more even than hers. It was a voice better
taught, too, than the generality of German voices
— a voice delivered without force and inequality,—
with due regard to beauty of tone and grace
in ornament. But the new language and accent
hampered Madame Ney ; and her powers as an
actress here seemed to be only limited.* (Charley.)
She died May 17, 1886. [A.G.]

BULL, John. Line a of article, for about
1563 read in 1562. (This date is proved by
a portrait in the possession of Mr. Julian Mar-
shall.) Line 18,/or In read On Nov. 30. P. 38 a,
L 3 2, for In the same month read Two days be-
fore. Concerning Bull's residence abroad, it
should be added that he went to Brussels and be-
came one of the organists of the Chapel Royal
under GerydeGhersem. (Dict.ofNat.Biog.) His
name occurs in a list of persons to whom James I.
ordered 'Gold chains, plates or medals' to be
given, Dec. 31, 1606. (Devon's 'Issues of the
Exchequer/ 1836, p. 301.) [M.]

BULL, OLE Bobneman, a remarkable violin
virtuoso, was born Feb. 5, 1 810, at Bergen in
Norway, where his father practised as a phy-
sician. Some members of the family, especially
an uncle, were very musical, and at the frequent
meetings held for quartet-playing, the boy be-
came early familiar with the masterpieces of
Haydn, Mozart, and Beethoven. Without having
regular instruction he soon tried his hand at
fiddling, and made such progress as to enable
him not only to take part in these domestic
practices, but also to play first violin in the
public orchestra. His first teacher was Paulsen,
a Dane, and later on he received some instruc-
tion from a pupil of Baillot's, a Swede named
Lundholm who had settled at Bergen. In the
main, however, he was a self-taught player. His
individuality was so strongly marked as to leave
but little room for the direct influence of a
teacher. He was himself a true son of the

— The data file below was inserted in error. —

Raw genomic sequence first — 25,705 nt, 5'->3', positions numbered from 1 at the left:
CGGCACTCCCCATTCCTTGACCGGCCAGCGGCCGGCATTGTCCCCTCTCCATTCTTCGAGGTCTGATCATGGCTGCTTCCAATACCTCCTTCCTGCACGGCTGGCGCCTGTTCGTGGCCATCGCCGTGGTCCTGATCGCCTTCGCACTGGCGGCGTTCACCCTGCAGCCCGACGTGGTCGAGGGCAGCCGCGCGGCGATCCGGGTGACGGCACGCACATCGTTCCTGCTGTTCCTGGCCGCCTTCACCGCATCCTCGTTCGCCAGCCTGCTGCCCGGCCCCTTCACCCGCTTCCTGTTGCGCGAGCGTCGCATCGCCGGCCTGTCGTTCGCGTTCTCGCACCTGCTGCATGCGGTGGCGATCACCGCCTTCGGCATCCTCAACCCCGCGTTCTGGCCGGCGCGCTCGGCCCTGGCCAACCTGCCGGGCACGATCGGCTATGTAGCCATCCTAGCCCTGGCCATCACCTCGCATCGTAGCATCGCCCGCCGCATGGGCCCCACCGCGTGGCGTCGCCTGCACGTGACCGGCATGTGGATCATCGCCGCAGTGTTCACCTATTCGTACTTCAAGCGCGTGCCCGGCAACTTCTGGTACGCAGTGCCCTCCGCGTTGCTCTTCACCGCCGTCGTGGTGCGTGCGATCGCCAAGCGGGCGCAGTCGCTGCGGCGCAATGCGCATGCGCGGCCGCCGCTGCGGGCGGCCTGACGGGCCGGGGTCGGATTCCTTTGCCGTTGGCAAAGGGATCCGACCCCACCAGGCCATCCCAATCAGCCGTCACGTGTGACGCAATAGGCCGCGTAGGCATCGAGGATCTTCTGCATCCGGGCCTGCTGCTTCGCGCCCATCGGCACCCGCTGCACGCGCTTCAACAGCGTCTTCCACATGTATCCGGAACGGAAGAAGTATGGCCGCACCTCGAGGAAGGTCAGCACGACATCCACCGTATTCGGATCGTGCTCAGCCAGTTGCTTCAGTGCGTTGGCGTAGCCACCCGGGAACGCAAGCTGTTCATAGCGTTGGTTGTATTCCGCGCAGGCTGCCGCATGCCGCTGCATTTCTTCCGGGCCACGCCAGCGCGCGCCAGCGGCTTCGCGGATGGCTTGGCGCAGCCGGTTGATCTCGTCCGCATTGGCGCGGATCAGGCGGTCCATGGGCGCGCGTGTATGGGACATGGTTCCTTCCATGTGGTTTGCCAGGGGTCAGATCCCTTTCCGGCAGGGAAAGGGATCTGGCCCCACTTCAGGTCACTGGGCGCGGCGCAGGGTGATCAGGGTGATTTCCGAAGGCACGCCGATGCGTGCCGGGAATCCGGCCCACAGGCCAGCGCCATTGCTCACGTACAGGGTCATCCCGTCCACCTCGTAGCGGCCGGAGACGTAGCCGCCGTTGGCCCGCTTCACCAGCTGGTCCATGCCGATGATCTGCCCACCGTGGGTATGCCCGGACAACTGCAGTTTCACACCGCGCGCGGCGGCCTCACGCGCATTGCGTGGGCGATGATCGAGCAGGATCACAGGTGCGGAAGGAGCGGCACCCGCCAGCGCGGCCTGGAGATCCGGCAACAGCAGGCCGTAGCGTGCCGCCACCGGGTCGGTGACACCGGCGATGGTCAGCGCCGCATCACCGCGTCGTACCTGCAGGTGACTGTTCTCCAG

North, of athletic build and independent cha-
racter; and the ruling passion of his life was
the love he bore to his native land. The glo-
rious scenery of the mountains and fjords of his
home, the weird poetry of the Sagas of the North,
took hold of his sensitive mind from early child-
hood and filled his imagination. They were re-
flected in his style of playing, and gave to it that
originality and poetic charm by which he never
failed to captivate his audience. His father did
not approve of a musical career, and, after having
gone through the grammar school at Bergen, Ole

Digitized by


•~ BULL.

Bull was Bent to the university of Christiania to
study theology. Very soon however we find
him the conductor of a musical and dramatic
society in that town. At this time political
feeling ran high in Norway, and he appears to
have taken some part in the agitation. At all
events he suddenly left the country and went to
Cassel to satisfy an ardent desire of seeing and
hearing Spohr, for whose violin compositions he
had a sincere admiration. Spohr appears to
have behaved somewhat coldly to the rather ec-
centric and, to him, utterly unknown young
enthusiast, and the latter left Cassel much dis-
appointed. He made a short stay at Qottingen,
where his boisterous manner involved him in a
duel, and then returned to Norway, where he
played with much success at public concerts in
Bergen and Trondjhem. But it was not till he
went to Paris in 1831 that his powers as an
executant were fully developed. He failed to
gain admittance to the Conservatoire, but it was
then that he first heard Paganini, and this con-
stituted, as he himself used to declare, the
turning-point of his life. Pagaoini's playing
made an immense impression on him, and he
threw himself with the utmost vigour into the
pursuit of technical studies in order to emulate
the feats performed by the great Italian vir-
tuoso. Meanwhile his limited means were ex-
liausted, and being too proud to ask for further
assistance from his father, and failing to get an
appointment in one of the orchestras, he fell into
serious difficulties. According to one report he
attempted in a fit of despair to commit suicide
by throwing himself into the Seine ; according to
another he was attacked by a severe illness
brought on by low living and mental anxiety.
Fortunately at this time he came under the
motherly care of a benevolent Parisian lady, who
nursed him, and whose daughter he afterwards
married. After his recovery he made his first
appearance in Paris (April 18, 1833), assisted by
Chopin and Ernst, and then started for Italy,
where he created a perfect furore. From this
time to the end of his life he continued travelling
All over Europe and North America, taking now
and then a summer's rest in his native country.
He played first in London, May 21, 1836 ; at the
Philharmonic, June 6, and during the next sixteen
months hegave 274Coocerts in England, Scotland,
and Ireland. In 1 843 he went to America for the
first, and in 1879 for the fifth and last time.